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Life history of Anomalococcus indicus (Hemiptera: Lecanodiaspididae), a potential biological control agent for prickly acacia Vachellia nilotica ssp indica in Australia

Taylor, D. B. J. and Dhileepan, K. (2013) Life history of Anomalococcus indicus (Hemiptera: Lecanodiaspididae), a potential biological control agent for prickly acacia Vachellia nilotica ssp indica in Australia. Biocontrol Science and Technology, 23 (12). pp. 1373-1386. ISSN 0958-3157

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Article Link(s): http://dx.doi.org/10.1080/09583157.2013.838625

Abstract

Babul scale Anomalococcus indicus Ramakrishna Ayyar, a major pest of Vachellia nilotica (L.f.) P.J.H. Hurter & Mabb. on the Indian subcontinent, has been identified as a potential biocontrol agent for prickly acacia V. nilotica subsp. indica (Benth.) Kyal. & Boatwr. in Australia and was imported from southern India for detailed assessment. The life history of A. indicus under controlled glasshouse conditions was determined as a part of this assessment. Consistent with other scale species, A. indicus has a distinct sexual dimorphism which becomes apparent during the second instar. Females have three instars, developing into sexually mature nymphs after 52 days. The generation time from egg to egg was 89 days. Females are ovoviviparous, ovipositing mature eggs into a cavity underneath their body. An average of 802 +/- 114 offspring were produced per female. Reproductive output was closely associated with female size; larger females produced more than 1200 offspring. Crawlers emerged from beneath the female after an indeterminate period of inactivity. They have the only life stage at which A. indicus can disperse, though the majority settle close to their parent female forming aggregative distributions. In the absence of food, most crawlers died within three days. Males took 62 days to develop through five instars. Unlike females, males underwent complete metamorphosis. Adult males were small and winged, and lived for less than a day. Parthenogenesis was not observed in females excluded from males. The life history of A. indicus allows it to complement other biological control agents already established on prickly acacia in Australia.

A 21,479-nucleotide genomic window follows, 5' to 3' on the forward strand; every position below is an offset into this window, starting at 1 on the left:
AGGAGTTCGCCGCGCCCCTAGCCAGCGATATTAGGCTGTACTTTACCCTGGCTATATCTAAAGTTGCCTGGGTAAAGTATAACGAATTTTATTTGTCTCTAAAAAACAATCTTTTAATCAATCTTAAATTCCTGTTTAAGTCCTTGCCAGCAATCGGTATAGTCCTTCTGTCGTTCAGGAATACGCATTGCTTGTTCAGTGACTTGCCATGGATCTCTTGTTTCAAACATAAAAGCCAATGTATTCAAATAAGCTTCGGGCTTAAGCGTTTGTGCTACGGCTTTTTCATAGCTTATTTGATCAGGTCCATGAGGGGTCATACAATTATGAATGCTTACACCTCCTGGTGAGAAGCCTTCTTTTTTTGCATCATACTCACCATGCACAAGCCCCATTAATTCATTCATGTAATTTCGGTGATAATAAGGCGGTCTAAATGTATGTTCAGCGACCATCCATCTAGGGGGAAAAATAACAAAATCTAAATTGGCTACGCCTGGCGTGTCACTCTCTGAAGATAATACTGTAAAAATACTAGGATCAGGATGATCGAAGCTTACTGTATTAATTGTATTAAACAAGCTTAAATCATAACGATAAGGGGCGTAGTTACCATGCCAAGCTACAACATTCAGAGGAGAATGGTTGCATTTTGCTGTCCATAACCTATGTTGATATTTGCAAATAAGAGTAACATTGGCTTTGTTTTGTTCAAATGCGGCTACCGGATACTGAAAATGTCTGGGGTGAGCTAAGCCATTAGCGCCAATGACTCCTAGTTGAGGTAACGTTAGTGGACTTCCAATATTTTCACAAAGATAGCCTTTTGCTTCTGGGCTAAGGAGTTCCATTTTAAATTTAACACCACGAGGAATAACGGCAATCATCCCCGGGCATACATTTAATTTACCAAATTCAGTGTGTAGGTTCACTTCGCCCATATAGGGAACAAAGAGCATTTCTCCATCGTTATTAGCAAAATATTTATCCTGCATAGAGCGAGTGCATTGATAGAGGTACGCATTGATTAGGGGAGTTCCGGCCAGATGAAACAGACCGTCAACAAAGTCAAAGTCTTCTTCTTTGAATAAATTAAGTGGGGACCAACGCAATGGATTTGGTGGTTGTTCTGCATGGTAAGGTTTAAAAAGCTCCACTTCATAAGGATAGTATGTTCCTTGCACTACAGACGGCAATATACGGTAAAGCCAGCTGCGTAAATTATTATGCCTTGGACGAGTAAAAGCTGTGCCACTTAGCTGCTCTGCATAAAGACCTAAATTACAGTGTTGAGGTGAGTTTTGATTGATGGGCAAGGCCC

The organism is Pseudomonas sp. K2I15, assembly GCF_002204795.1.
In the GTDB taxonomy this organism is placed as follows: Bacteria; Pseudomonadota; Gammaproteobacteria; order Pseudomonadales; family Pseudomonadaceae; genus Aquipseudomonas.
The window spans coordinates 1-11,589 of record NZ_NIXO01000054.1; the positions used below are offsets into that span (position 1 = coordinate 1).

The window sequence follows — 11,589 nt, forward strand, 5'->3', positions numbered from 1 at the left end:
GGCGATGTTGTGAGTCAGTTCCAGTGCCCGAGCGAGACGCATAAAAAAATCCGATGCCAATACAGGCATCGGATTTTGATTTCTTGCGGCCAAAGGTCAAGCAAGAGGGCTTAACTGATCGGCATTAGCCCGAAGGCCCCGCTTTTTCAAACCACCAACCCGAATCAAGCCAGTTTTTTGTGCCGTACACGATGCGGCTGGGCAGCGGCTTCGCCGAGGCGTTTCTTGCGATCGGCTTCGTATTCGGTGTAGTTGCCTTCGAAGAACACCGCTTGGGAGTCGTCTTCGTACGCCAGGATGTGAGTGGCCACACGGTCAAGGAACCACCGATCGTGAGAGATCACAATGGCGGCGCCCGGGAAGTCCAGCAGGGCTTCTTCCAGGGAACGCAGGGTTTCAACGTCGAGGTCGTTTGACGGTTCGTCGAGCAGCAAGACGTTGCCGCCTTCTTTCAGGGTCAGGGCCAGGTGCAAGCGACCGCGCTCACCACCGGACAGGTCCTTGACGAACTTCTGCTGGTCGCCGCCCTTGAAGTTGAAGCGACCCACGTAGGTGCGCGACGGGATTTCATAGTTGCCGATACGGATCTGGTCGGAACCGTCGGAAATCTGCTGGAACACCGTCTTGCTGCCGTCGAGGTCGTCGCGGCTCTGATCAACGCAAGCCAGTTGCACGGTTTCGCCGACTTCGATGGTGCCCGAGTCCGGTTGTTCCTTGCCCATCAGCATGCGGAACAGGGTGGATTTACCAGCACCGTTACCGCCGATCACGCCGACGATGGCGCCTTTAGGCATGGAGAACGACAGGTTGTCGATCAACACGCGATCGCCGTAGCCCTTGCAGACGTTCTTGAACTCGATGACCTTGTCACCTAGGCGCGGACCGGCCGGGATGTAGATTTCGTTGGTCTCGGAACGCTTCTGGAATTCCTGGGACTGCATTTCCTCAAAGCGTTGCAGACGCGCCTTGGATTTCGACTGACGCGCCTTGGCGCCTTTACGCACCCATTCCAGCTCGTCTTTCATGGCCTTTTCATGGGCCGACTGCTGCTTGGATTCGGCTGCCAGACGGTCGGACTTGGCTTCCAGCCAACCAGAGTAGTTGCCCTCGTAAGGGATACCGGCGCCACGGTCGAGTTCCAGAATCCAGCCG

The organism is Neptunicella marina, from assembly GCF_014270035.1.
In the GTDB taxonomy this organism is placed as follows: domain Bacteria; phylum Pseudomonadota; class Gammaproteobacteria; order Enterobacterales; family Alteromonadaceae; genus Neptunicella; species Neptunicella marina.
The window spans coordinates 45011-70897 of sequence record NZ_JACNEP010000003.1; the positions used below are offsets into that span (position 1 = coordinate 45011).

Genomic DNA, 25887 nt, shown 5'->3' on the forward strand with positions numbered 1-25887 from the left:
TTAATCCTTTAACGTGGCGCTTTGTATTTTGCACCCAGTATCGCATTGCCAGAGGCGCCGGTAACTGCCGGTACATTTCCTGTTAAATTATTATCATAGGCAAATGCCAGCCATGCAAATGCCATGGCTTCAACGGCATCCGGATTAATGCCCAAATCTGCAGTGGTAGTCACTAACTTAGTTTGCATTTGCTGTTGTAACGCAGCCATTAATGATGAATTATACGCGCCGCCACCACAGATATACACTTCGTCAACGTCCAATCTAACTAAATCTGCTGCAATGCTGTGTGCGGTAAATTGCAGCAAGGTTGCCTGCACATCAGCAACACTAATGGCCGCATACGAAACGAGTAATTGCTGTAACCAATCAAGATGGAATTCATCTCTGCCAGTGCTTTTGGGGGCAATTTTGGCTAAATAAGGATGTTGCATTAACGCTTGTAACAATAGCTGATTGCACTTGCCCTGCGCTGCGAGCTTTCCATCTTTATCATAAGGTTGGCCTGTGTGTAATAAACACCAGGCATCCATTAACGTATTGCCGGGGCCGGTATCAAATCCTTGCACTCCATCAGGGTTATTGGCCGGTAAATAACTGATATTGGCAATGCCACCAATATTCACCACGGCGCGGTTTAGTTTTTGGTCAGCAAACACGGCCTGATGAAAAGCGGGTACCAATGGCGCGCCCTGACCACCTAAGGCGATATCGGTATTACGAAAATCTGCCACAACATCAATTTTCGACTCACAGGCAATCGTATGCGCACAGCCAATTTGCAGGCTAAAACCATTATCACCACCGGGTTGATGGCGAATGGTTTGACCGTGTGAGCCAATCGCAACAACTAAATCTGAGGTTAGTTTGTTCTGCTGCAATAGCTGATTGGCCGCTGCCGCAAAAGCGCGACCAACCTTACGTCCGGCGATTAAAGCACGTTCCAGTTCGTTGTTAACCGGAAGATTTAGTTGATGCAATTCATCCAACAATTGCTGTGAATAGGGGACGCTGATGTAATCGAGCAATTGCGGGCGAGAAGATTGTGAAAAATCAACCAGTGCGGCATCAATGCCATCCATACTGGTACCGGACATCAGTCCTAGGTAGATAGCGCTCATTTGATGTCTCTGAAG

Item Type:Article
Business groups:Biosecurity Queensland
Additional Information:Meat and Livestock Australia This research was funded by Meat and Livestock Australia. Taylor & francis ltd Abingdon
Keywords:Acacia nilotica biological control of weeds Coccoidea life cycle armored scale rhizaspidiotus-donacis mimosoideae leguminosae diaspididae dispersal homoptera insect california coccoidea
Subjects:Science > Invasive Species > Plants > Biological control
Plant pests and diseases > Weeds, parasitic plants etc
Deposited On:17 Jul 2014 00:32
Last Modified:17 Jul 2014 00:32

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